- You will be encouraged to hear of his desire for TIU to equip this generation to serve the Lord Jesus Christ in the local church grounded in the gospel of Jesus Christ.
Dockery will be one of our preacher-teachers at next year’s Forum on Expository Preaching held in conjunction with EFCA One. He will be joined by Phil Ryken, another pastor-teacher. Our theme focuses on the role of pastor-teacher: “Preach Not Ourselves, But Preach As Ourselves.”
The doctrine of the Trinity is the heart of Christianity and the Christian faith. There is a an increasing biblical illiteracy and an emphasis on loving Jesus but not doctrine. This cuts to the heart of the doctrine of the Trinity. For example, the statement is often made “Jesus unites; doctrine divides.” It is intended to emphasize Jesus but it downplays doctrine, and in doing that it compromises both. This means that when this sentiment exists, both Christianity and the Christian faith suffer.
Added to this is the rise of Islam that denies the Trinity. This has implications in two directions. First, how do we biblically and theologically articulate the doctrine of the Trinity? Second, how do we defend the doctrine of the Trinity when questioned, undermined or denied? The two go together because one must know something before one can articulate or defend something. As I often say, many Evangelicals could not fight/defend their way out of a Trinitarian paper bag.
Fred Sanders is one who is doing some great work on the doctrine of the Trinity. He wrote the book The Deep Things of God: How the Trinity Changes Everything, some of which he taught at our preconference to last year’s EFCA Theology Conference. He continues to study this doctrine in preparation for another book, The Triune God in a new series New Studies in Dogmatics, which looks to be excellent.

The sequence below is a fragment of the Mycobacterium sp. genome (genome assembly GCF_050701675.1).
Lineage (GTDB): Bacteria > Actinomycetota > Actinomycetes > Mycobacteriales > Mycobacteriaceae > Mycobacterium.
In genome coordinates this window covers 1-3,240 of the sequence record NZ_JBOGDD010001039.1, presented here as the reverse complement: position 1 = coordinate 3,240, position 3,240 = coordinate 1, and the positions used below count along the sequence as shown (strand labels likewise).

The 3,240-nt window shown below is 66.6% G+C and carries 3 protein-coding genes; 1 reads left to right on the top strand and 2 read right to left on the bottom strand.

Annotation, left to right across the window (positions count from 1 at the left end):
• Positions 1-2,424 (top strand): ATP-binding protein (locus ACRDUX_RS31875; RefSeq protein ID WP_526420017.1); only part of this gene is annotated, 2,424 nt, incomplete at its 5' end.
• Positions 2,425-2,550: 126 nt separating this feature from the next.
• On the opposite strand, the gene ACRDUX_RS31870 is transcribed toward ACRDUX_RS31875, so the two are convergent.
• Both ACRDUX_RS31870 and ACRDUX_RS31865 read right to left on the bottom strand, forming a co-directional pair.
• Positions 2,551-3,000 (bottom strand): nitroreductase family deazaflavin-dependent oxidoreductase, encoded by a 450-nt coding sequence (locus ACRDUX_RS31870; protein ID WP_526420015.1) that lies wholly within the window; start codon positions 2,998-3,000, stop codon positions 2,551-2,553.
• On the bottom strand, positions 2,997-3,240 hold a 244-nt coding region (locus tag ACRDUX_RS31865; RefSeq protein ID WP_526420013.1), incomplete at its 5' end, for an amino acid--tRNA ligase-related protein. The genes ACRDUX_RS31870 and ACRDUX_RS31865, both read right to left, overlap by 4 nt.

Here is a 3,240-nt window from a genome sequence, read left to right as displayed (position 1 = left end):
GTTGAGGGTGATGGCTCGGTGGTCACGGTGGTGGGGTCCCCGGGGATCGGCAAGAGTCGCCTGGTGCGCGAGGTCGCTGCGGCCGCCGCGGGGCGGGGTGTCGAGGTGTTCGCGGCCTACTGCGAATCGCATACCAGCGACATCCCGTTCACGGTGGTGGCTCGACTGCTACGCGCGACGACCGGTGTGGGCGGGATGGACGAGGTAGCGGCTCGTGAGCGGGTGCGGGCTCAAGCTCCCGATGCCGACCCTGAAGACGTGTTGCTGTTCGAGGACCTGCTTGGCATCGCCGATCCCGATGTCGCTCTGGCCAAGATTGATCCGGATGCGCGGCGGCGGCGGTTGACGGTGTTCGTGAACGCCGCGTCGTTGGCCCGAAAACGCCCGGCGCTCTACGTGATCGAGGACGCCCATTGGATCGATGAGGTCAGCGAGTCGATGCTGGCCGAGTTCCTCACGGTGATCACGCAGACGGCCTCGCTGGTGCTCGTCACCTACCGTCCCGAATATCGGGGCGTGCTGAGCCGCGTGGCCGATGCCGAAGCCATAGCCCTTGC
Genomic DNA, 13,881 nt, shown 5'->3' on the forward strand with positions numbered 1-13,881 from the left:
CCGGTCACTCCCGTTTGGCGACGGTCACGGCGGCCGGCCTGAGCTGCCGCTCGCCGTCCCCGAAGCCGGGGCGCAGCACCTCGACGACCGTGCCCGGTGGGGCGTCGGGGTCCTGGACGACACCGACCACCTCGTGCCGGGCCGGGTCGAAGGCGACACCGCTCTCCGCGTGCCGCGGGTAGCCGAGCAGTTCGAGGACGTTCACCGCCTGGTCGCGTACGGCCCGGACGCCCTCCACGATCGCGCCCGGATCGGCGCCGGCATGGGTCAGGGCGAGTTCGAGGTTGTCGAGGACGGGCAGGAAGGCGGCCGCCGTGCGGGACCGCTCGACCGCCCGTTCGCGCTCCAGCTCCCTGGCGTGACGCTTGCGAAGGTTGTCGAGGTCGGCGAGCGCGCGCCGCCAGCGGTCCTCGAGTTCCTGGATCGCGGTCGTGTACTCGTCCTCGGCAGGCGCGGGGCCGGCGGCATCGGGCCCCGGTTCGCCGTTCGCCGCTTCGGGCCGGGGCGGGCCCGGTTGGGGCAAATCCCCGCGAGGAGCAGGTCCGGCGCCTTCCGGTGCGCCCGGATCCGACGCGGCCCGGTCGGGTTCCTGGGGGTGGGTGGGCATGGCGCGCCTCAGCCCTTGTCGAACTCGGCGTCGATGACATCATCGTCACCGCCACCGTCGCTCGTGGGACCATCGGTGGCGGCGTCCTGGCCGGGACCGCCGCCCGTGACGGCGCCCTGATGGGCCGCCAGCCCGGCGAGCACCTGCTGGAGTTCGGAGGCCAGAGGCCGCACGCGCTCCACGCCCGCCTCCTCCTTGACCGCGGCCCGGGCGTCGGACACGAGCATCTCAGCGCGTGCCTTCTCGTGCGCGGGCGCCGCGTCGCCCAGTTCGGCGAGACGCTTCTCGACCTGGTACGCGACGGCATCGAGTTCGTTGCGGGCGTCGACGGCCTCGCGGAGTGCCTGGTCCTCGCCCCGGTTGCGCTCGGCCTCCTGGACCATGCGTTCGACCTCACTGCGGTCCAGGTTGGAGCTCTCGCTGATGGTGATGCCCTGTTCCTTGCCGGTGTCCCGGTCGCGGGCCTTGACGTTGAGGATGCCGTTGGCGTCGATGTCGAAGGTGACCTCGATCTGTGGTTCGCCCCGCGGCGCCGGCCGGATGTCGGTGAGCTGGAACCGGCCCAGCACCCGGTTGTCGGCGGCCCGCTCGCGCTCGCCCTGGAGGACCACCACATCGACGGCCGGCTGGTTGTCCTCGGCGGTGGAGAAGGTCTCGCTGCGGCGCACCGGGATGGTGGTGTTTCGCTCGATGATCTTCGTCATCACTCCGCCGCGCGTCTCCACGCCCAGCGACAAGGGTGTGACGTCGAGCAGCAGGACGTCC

As a part of his present research, Sanders ponders the unique way the doctrine of the Trinity was revealed, which is not like other doctrines. He believes the way in which the truth of the Trinity was revealed has implications for how the doctrine is taught. Here are the guidelines he has developed to support his thesis: Theses on the Revelation of the Trinity I simply list the theses with an encouragement to read his brief explanations.
1. The Revelation of the Trinity is Bundled With The Revelation of the Gospel.
2. The Revelation of the Trinity Accompanies Salvation.
3. The Revelation of the Trinity is Revelation of God’s Own Heart.
4. The Revelation of the Trinity Must Be Self-Revelation.
5. The Revelation of the Trinity Came When the Son and the Spirit Came in Person.
6. New Testament Texts About the Trinity Tend to Be Allusions Rather than Announcements.
7. The Revelation of the Trinity Required Words to Accompany It.
8. The Revelation of the Trinity is the Extending of a Conversation Already Happening.
9. The Revelation of the Trinity Occurs Across the Two Testaments of the Canon.
10. The Revelation of the Trinity in Scripture is Perfect.